Remember those endless moments waiting for YouTube videos to load? If you didn’t have that super-speedy internet connection, you’d click a video, hit pause, and go make a sandwich. By the time you were back, maybe, just maybe, you’d have a few buffer-free minutes to enjoy.
Good news! Those days are a blurry memory. Thanks to cool tech stuff like prefetching, adaptive bit rates, and a much snazzier internet, our video streaming life has gotten way better.
Given this, it’s no shocker that embedding videos on websites has become the new normal. Some folks even jazz it up by making videos the whole backdrop of a site.
WordPress + Videos: Let’s Talk Numbers
No beating around the bush here; let’s get straight to the juicy bits. We tested a basic WordPress site, slapped on some random content, and took it for a spin.
Our test result?
A solid 100 for mobile and desktop. High fives all around!
But here’s the kicker. We popped a YouTube video on the homepage and ran the test again.
Yikes! Just with that one video, we dropped down to 65. That’s a 35% nosedive. More videos? More problems.
So, How Do We Fix This?
Ditching the videos might seem tempting, especially if you’re after that speed boost. But we’re not about to let videos ruin our fun. Here are three pretty awesome ways to keep the videos and speed things up:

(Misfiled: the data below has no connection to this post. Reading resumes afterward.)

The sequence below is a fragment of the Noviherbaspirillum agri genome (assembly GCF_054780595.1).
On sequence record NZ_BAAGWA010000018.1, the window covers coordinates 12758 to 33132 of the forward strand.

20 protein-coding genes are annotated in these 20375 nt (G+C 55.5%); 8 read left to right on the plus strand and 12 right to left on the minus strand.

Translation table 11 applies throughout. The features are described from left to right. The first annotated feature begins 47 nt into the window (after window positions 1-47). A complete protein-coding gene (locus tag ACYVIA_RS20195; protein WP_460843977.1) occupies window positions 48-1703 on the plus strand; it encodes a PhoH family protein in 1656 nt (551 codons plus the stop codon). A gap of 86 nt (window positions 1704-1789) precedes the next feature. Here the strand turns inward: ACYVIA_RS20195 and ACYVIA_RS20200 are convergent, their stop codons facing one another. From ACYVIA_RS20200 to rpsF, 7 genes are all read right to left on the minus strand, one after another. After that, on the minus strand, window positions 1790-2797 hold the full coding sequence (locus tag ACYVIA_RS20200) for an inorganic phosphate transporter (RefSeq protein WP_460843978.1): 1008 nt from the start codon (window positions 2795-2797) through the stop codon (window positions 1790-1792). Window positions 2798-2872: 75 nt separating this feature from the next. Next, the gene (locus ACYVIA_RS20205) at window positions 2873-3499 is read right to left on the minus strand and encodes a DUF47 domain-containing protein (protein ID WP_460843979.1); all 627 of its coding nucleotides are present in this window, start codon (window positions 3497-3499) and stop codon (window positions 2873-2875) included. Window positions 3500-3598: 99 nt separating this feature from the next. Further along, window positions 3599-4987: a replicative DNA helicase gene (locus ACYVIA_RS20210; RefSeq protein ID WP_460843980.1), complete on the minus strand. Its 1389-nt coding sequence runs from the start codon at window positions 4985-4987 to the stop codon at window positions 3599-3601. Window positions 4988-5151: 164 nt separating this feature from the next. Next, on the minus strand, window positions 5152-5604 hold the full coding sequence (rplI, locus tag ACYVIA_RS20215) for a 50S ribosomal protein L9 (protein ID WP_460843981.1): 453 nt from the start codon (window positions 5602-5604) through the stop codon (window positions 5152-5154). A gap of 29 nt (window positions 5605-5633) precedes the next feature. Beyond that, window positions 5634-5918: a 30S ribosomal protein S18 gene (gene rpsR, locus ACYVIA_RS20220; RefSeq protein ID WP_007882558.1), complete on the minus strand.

1. Switch to YouTube No-Cookie
Standard YouTube embeds bring along a ton of baggage: scripts, cookies, you name it. But there’s a less needy version – youtube-nocookie.com. Swap “youtube.com” for “youtube-nocookie.com” in your embed URL, and you’ll have a lighter, zippier page in no time. While this approach will not increase your pagespeed score much, it will reduce the number of network requests on your site and help other optimization efforts. This is the quickest option that provides a small win.
2. LazyLoading For the Win
Dive into the embed code and sneak in the ‘loading=”lazy”‘ tag. This tells the browser, “Hey, chill! Load the video only when it’s in view.” By adding this, you instruct the web browser to only load the video once it comes in view. This helps minimize network requests and the amount of work the browser has to do initially to display your page. This approach only works for videos that are not visible on the first fold of the website. For videos that are above the fold, we need a different approach.
3. Facades: Fancy Name, Cool Trick
For those videos that just HAVE to be front and center, facades are the way to go. Start with a static image, slap on a play button, and when clicked boom! The real video pops up. Facade is a technique that essentially loads fake elements initially and replaces them with the real thing when needed. For youtube, you can replace the video with a static image that includes the video thumbnail and a play icon. When a user clicks on the play icon, this image launches a popup with the actual video in it.
In the example above, you get to dodge the YouTube overhead and still wow visitors with your vids.